This New York Times article made us think about Buffalo and the way information is disseminated (or not) in order to enhance the lives of the citizenry. We say “or not” because there was some flack last summer in which Margaret Sullivan, Editior of The Buffalo News was outraged that, after having access to crime reports, her reporters were suddenly cut off from information that Sullivan felt was pertinent and valuable to her readers.
The immediate answer from Mayor Brown’s Director of Communication can be seen here. At the time, Cutler’s argument was chiefly about protecting the identity of the victims involved in crime cases, but looked at another way, the mining of crime data allows citizens to avoid areas that may make them a target a crime in the first place.
Imagine, say, Buffalo Blue Bicycle or Buffalo Car Share, weekend tourists and parents of school aged children being able to find not only the shortest route to an event or a venue, but the safest also. We want to bring people into the City of Buffalo, right?
We say if outsiders have a perception of danger when it comes to our streets, we can at least steer them away from some areas most affected by crime. Granted, there will still be random acts in dense settings, and a rash of crime in areas that wouldn’t be a destination in the first place, but wouldn’t a little forewarning concerning routes taken help to avert crime?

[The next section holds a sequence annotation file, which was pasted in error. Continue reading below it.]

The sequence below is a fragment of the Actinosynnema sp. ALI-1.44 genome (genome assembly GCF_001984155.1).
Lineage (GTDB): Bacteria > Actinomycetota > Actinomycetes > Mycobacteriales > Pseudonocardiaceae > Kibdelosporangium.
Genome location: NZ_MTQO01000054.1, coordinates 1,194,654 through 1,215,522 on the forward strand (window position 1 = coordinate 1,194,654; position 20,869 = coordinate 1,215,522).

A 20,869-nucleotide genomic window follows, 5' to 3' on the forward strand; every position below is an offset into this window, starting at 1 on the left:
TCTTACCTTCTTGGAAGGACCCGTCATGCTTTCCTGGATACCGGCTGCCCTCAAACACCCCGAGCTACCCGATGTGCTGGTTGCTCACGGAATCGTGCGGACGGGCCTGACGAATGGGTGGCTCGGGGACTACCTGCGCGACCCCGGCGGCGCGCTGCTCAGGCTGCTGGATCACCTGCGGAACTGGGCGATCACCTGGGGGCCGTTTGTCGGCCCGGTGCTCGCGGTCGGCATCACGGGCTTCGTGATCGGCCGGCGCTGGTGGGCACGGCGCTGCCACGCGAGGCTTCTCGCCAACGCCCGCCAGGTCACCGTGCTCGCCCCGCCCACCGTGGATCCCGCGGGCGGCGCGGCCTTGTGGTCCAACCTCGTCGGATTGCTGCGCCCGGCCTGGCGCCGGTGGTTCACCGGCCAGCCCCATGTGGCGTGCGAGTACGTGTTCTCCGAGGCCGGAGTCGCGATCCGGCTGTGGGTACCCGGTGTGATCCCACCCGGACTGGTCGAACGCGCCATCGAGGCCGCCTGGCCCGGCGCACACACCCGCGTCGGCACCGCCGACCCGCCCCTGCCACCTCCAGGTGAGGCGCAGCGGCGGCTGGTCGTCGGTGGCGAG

Sites like Crimespotting might be looked at as the direct opposite of what Buffalo Rising would want to see, until one realizes that our endeavor is to enhance good experiences in the City of Buffalo. Is recognizing crime bad PR for a city, or good practice in keeping people informed and safe? Let’s face it, crime happens, and being forewarned is being forearmed.
The only down side, perhaps, would occur when a random act, something like a car break-in in the Theater District, or a rare mugging in front of a particular store on a relatively peaceful street occurs. At that point, it would be up to the reader to make an assessment of the likelihood of recurrence, or perhaps the site offering the information could set up data that would show the random nature or frequency of a location’s safety or lack thereof.
We particularly agree with the last line of the Times article, a quote by Aneesh Chopra, chief technology officer of the United States, when he says that these miners of information help to do a job that the government lacks resources for. We say, open up those files, and let those who would, bring the information to the public.
Image: Map from Crimespotting, Oakland, CA.